And to the angel [or pastor/bishop] of the church of the Laodiceans write, “These things says the Amen, the Faithful and True Witness, the Beginning of the creation of God: ‘I know your works, that you are neither cold nor hot. I could wish that your were [either] cold or hot. So then, because you are lukewarm, and neither cold nor hot, I will vomit you out of my mouth. Because you say, “I am rich, have become wealthy, and have need of nothing’—and do not know that you are wretched, miserable, poor, blind, and naked”’.
We live in a culture in which self-esteem is considered a good thing and to have low self esteem is to be in need of psychological help. While low self-esteem is not an issue addressed by the Fathers or Mothers of the Church (at least not that I know of), I do concede that it is nonetheless a genuine malady suffered by some—especially by those who have been psychologically damaged by severe physical and emotional abuse. However, genuine low self-esteem is very uncommon in my experience (and I have been around a lot of abused people—I myself was raised in foster homes and institutions). In my experience, anger expressed in passive-aggressive behaviour is a much more common malady among those who have been abused than is genuine low self-esteem.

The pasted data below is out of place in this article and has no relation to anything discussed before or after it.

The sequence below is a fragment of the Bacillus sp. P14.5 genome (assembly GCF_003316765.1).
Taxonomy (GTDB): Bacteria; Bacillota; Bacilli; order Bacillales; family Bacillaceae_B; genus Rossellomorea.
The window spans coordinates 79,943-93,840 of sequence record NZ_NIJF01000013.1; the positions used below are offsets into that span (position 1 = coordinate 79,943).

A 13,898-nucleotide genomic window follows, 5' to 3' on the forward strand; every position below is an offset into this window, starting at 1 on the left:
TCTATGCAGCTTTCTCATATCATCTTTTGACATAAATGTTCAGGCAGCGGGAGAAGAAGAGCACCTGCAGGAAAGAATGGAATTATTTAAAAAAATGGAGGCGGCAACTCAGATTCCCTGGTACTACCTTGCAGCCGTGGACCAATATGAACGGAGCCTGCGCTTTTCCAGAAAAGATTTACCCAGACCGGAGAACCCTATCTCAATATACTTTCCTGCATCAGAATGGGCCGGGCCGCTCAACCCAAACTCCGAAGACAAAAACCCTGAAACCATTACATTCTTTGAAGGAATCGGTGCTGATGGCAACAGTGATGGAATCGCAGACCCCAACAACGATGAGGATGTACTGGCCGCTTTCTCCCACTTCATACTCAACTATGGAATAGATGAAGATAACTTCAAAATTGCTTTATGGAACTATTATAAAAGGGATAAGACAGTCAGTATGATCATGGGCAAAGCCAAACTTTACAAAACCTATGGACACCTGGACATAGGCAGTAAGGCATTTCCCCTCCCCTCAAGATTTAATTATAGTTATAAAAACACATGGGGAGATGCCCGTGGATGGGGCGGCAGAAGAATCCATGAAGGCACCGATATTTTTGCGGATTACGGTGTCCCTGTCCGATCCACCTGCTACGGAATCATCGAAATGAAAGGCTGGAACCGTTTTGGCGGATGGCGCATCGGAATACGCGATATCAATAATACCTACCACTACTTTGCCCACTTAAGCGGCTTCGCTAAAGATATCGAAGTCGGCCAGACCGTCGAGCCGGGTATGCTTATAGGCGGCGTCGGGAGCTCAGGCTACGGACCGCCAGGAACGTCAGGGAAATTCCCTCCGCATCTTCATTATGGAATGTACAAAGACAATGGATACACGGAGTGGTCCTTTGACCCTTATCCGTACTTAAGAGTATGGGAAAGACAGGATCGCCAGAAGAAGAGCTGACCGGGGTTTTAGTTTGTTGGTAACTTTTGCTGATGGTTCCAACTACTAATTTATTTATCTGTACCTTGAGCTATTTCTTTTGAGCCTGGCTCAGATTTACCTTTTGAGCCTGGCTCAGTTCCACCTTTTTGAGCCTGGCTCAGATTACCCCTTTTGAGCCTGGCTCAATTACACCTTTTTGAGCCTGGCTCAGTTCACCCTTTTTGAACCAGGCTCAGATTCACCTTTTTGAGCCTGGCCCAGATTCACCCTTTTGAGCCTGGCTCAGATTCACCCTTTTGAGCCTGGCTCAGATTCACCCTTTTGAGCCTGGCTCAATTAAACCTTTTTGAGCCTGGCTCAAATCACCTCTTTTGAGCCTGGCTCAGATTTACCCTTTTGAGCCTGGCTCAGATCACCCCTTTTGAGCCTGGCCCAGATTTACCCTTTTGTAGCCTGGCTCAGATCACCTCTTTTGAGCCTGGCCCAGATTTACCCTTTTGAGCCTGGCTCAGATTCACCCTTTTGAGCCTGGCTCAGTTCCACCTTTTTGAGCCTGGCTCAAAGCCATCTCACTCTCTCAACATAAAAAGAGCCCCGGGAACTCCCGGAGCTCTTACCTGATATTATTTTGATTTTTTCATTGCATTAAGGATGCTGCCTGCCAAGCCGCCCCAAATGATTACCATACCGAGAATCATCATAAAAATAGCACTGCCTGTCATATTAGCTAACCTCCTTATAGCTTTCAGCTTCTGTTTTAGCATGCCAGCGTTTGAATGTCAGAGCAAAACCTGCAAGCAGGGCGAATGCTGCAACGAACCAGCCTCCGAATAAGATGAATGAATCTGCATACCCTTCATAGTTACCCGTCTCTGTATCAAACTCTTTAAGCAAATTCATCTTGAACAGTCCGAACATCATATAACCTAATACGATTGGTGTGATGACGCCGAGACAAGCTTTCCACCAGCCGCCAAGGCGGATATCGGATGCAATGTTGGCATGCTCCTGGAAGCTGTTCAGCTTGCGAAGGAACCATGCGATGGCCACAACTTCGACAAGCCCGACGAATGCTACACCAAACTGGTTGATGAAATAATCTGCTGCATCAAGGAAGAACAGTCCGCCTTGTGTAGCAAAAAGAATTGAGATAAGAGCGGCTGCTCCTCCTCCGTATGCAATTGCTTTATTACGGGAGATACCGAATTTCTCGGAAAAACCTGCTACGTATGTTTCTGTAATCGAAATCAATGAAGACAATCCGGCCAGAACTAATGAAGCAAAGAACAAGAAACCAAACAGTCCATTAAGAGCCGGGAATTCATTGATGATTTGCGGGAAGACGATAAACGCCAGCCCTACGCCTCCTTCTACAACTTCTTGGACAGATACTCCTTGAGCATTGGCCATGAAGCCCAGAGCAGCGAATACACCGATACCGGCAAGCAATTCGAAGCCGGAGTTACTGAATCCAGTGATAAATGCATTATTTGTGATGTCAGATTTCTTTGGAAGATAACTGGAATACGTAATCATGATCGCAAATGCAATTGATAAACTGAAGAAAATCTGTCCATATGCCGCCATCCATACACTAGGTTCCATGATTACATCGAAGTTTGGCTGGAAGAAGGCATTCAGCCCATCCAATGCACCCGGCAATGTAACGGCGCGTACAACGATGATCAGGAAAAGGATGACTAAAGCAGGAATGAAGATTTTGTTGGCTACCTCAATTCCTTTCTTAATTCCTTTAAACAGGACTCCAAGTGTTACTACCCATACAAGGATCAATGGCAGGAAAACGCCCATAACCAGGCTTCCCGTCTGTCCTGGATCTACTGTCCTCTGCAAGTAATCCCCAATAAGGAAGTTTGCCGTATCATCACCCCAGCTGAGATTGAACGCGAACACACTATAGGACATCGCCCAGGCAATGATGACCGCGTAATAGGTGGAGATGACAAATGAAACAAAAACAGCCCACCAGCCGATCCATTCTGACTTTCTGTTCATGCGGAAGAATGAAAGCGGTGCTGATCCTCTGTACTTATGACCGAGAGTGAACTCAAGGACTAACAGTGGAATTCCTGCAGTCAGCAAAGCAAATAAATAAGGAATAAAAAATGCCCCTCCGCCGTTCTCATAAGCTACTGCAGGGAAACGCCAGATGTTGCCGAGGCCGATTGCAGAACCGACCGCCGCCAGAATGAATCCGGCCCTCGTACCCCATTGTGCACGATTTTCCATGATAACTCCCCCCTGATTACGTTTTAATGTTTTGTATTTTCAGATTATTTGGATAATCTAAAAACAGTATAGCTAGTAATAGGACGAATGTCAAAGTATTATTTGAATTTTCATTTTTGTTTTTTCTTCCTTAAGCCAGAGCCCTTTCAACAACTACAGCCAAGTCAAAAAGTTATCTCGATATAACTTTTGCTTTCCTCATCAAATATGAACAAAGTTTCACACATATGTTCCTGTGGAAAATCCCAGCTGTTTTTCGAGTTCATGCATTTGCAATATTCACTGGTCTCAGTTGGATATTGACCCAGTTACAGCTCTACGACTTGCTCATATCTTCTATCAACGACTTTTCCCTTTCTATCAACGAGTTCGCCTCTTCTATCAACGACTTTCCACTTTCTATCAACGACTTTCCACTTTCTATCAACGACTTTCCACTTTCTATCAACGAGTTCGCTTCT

This, I think, was the problem of the Laodiceans, this is what I think made them lukewarm: they had (too much) self-esteem. They were full (of themselves). They were rich (on their own—the same problem St. Paul points to in his letter to the Corinthians [4:8] “You have reigned as kings without us”). In fact, this is the same problem revealed in the Garden of Eden. Adam and Eve wanted to become gods apart from God.
How do we know the difference? St. Isaac suggests some guideposts. On the one hand, if you find yourself falling into lustful temptations, it may be because your discipline is too lax. On the other hand, if you find yourself falling into despondency, then it may be that your rule is too strict. But who can diagnose herself? We need spiritual fathers and mothers, wise physicians of the soul to help us discern these things. And for those of us who don’t think we need a spiritual guide, perhaps our Lord’s words to the Laodiceans apply. We are all sick, blind, naked and wretched. It is only the lukewarm who don’t think they are.